Make sure your message is addressed appropriately before you send it. Be careful to send only items that will interest everyone on the list. Personal replies should go directly to the individual. (Check your e-mail program to ensure that you do not automatically reply to everyone, otherwise a personal response can end up on the list - to your surprise or possible horror.)
Technical problems with the list or difficulties unsubscribing from the list should go to the list administrator, P2RIC.
Make it easy for people to respond to you directly. Include your e-mail address and other contact information at the end of your message. Also, this is helpful in highlighting your expertise and professional experience to other list members.
Do not use automatic e-mail reply programs. To do so creates a mess, as they generate a response for each message received. Although the list software detects and usually stops this from happening, it still creates unnecessary "noise" for the subscribers. If you need to use these programs, please unsubscribe from the list while you are away. You can subscribe again when you return.
Do not turn on any feature that confirms receipt or reading of an e-mail message. This creates the same problem as the automatic reply programs.
Do not send file attachments to the list. This means any documents saved as .doc, .wpd, html, .ppt, .pdf, .jpg, .gif, .tif, or other file formats that utilize large amounts of character space. Subscribers use many types and versions of software, so cannot always access your information. Some subscribers simply deem attachments a potential source of viruses and do not open them. If you must send an attachment, please save it in Rich Text Format (.rtf). RTF removes fancy formatting inserted by word processors and other software. Otherwise, post a message stating that you have a document and anyone interested should contact you directly for an e-mailed copy.
Always keep to the topic and purpose of the list. The more topic-specific contributions are, the more useful the list is for everyone.
Try to resist the urge to send helpful e-mail about current viruses or other just-breaking news that is not relevant to the list topic. There are other outlets for this type of information.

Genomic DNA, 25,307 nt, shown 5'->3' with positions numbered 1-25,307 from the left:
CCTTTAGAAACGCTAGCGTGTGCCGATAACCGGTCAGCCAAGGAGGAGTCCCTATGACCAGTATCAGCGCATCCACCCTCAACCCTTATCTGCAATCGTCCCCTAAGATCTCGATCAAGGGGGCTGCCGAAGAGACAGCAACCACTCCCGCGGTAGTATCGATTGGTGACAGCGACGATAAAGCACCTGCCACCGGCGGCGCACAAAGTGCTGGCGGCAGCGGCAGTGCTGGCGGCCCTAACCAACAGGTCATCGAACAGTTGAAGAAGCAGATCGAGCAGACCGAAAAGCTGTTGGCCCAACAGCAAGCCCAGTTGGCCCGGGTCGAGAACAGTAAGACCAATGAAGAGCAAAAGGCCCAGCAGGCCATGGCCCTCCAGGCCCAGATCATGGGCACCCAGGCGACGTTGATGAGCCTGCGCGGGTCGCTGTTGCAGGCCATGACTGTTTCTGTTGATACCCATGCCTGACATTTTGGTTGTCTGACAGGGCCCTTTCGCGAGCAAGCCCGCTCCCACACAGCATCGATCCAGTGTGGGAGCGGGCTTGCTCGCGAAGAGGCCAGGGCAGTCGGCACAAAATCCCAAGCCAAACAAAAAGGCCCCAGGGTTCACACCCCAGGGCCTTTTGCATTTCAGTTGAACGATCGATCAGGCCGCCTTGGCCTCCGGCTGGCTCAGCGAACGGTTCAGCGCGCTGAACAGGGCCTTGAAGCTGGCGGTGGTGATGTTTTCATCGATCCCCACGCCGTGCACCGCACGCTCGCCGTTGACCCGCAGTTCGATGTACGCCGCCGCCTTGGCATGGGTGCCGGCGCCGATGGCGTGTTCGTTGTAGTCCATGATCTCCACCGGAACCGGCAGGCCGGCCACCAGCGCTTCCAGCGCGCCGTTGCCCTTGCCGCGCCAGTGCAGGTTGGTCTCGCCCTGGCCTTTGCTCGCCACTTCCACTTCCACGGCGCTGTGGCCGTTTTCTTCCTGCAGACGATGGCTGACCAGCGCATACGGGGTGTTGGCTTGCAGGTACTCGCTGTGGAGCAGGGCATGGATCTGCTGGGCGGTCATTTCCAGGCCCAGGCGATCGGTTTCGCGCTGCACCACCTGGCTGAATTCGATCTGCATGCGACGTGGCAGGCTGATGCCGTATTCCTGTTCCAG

Do not send chain letters, spam, or any message that can be construed as commercial in nature.
Always, always be courteous. Do not subject any list member to a personal attack. Do not use profanity. If a message angers you, wait until you are calm before responding. Don't disparage your organization or other organizations in your message.
Problems with another list member's posting should be directed to the list referee, Household Hazardous Waste Resource Exchange, not the individual member. No list member should criticize another; the list manager should deal with problems.
Contribute to the list; don't just benefit from the list. Your posted response to the list should be more than "I agree" or "thank you for responding." Either add to the discussion or send these types of messages directly to an individual.
Do not post private e-mail to the list that you have received from someone else without his or her express permission to do so.
Do not post copyrighted materials.
Use descriptive subject lines. The subject line is the main access point for archived lists and for following a specific discussion. If you are responding to a message, preface its subject line with "Re:" This makes following an e-mail discussion (or thread of a discussion) much easier for all members.
Be concise. Quote from a message you are replying to as necessary, but only quote what is necessary to understand your reply. You may choose to summarize a lengthy discussion instead of quoting it, but be careful to be accurate.
Do not post messages in all caps. This is the equivalent of shouting.
Keep your line length under 80 characters per line. Using fewer than 72 characters per line is better. Longer lines may wrap and be difficult to read, especially when your important message is forwarded.
The less formatting the better. Some e-mail reader software insert formatting that can make reading the message more difficult for people using ASCII readers or other UNIX programs.